“Even if you fall on your face, you are still moving forward.” – Victor Kiam
When I get geared up about something, it’s hard for me to stop until I feel like it’s all out of my system. Beyond hard.
One of the things that gets my blood pumping every time is the topic of work ethic and responsibility. About a week ago, I was particularly frustrated about the lack of work ethic in the upcoming generation and (as usual) I got myself in a knot about it until I finally got it out of my system. This time, it was in a letter to the editor of our local paper, directed to the graduated class of 2013.
In retrospect, it probably wasn’t the best form of communication to a generation that probably doesn’t read the newspaper, but hey, it got it off my chest. If it reached one young adult and made a difference, then I’m happy. Enjoy.
Congratulations. You finished high school. You survived the cliques, the social pressures, the bad teachers, the long hours, the testing and the drama.
Welcome to adulthood.
It’s not a scary place, you know, in spite of what people may have told you. It is, however, very hard. Here in adulthood, you don’t have anyone holding your hand, telling you what to do or doing anything for you. You are responsible for you.
Maybe for you, adulthood has some meaning of “freedom.” That above list means that you’re free from parents, teachers and higher authority. You can do what you want! But trust me, when you really understand and appreciate what being an adult means, you will look back on those high school years and realize how easy you really had it. And you’ll want it back.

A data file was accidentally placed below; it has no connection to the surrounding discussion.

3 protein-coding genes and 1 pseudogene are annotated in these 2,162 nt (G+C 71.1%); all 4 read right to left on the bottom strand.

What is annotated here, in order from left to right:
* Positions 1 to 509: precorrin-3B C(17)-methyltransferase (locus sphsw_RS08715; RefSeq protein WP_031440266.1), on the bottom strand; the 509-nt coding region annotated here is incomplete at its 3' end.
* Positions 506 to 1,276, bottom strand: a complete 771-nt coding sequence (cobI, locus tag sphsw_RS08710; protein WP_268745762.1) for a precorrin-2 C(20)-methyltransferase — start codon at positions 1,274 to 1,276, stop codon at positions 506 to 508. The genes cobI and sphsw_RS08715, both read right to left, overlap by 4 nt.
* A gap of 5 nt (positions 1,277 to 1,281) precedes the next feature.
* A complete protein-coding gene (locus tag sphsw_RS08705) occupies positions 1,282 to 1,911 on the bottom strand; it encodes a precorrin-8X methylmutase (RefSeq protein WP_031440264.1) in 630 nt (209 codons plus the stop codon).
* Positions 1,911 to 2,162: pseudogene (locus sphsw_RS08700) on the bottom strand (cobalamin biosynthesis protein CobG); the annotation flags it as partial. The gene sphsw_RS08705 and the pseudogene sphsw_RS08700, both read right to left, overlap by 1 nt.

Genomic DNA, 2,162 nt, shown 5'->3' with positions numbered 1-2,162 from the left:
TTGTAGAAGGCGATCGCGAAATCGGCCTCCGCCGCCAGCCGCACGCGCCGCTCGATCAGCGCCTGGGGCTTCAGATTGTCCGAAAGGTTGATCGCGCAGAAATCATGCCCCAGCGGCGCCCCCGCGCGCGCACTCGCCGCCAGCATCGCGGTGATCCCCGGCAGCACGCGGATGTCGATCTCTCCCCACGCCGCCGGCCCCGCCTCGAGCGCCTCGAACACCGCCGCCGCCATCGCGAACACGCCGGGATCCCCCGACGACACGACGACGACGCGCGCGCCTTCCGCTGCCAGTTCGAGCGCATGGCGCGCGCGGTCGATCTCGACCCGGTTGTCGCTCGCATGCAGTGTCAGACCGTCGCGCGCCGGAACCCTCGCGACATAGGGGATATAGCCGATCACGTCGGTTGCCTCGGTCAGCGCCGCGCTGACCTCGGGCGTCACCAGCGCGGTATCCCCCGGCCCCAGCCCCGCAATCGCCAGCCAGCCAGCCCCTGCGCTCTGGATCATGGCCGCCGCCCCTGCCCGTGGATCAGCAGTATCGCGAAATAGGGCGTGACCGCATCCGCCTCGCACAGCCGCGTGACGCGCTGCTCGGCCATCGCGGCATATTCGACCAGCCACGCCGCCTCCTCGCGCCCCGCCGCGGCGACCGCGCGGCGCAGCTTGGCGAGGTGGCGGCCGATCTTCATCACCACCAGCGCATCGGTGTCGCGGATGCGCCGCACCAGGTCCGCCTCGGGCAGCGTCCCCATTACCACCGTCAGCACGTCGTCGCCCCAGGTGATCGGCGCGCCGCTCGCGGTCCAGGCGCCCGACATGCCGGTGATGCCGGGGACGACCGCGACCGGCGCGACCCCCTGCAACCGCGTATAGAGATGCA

You see I became an “adult” at a very young age. When I graduated from high school, I had a full-time job at a local copy shop. I bought my own car with my own money. I was paying for my own car insurance, phone, food and soon, my own college tuition.
About a year later, I moved out of my parents’ house. Not into a fancy dorm room – I found roommates and got an apartment. I paid for my own rent, electricity, water, groceries, gas – the works, all on about $1,500 per month.
But being an “adult” doesn’t mean you pay for everything yourself, cause that’s just a (very important) part of it.
Being an “adult” means you have to make choices. Sacrifices. Be responsible with your time and your money. Work your butt off and prioritize. Learn what it means to give up what you want to do for what you need to do. Every decision comes with a consequence, and yeah, sometimes it stinks.
I know what it’s like to have past-due bills … and I know what it’s like to come home with electricity turned off. I know how it feels when your friends don’t bother to invite you out anymore because you’re always working or going to school. I know what it’s like to spend four years working on a two-year degree because you have to work long hours to pay for it. I know what it’s like to look at the bank account and wonder how you’re going to make it one more week
But I also know what it feels like to look at my life and have a strong sense of accomplishment. I know what it’s like to stand in front of politicians, business owners, city officials, school administrators and community citizens and believe in who I am and what I can do. I know how it feels to be broken, tired, ready to give up and look into my Dad’s tear-filled eyes as he says, “I’m proud of you.”
I’m no superstar or gold medalist in anything, but at 21 years old, I’ve won something better: independence.
And, my dear graduates, if you’re not experiencing that, you’re not in adulthood yet.